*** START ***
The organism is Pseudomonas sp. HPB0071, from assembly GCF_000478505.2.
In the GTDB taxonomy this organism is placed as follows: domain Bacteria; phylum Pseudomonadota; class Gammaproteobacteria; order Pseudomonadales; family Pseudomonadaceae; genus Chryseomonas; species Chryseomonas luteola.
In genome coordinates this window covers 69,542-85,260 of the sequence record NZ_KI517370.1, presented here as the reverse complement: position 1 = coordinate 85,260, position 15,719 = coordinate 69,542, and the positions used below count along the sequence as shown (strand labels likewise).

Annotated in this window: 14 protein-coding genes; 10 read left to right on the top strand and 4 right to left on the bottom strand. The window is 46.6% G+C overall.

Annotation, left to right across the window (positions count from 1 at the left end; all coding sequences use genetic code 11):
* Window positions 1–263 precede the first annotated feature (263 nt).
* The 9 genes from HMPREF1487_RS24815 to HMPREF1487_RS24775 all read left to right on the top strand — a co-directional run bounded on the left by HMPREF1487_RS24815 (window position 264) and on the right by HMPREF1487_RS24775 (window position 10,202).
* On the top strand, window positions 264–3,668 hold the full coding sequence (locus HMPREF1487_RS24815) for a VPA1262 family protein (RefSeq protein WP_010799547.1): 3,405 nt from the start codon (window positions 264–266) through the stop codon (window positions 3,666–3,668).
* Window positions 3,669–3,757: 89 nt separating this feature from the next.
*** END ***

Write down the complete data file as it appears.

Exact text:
The organism is Pseudomonas sp. HPB0071, from assembly GCF_000478505.2.
In the GTDB taxonomy this organism is placed as follows: domain Bacteria; phylum Pseudomonadota; class Gammaproteobacteria; order Pseudomonadales; family Pseudomonadaceae; genus Chryseomonas; species Chryseomonas luteola.
In genome coordinates this window covers 69,542-85,260 of the sequence record NZ_KI517370.1, presented here as the reverse complement: position 1 = coordinate 85,260, position 15,719 = coordinate 69,542, and the positions used below count along the sequence as shown (strand labels likewise).

Annotated in this window: 14 protein-coding genes; 10 read left to right on the top strand and 4 right to left on the bottom strand. The window is 46.6% G+C overall.

Annotation, left to right across the window (positions count from 1 at the left end; all coding sequences use genetic code 11):
* Window positions 1–263 precede the first annotated feature (263 nt).
* The 9 genes from HMPREF1487_RS24815 to HMPREF1487_RS24775 all read left to right on the top strand — a co-directional run bounded on the left by HMPREF1487_RS24815 (window position 264) and on the right by HMPREF1487_RS24775 (window position 10,202).
* On the top strand, window positions 264–3,668 hold the full coding sequence (locus HMPREF1487_RS24815) for a VPA1262 family protein (RefSeq protein WP_010799547.1): 3,405 nt from the start codon (window positions 264–266) through the stop codon (window positions 3,666–3,668).
* Window positions 3,669–3,757: 89 nt separating this feature from the next.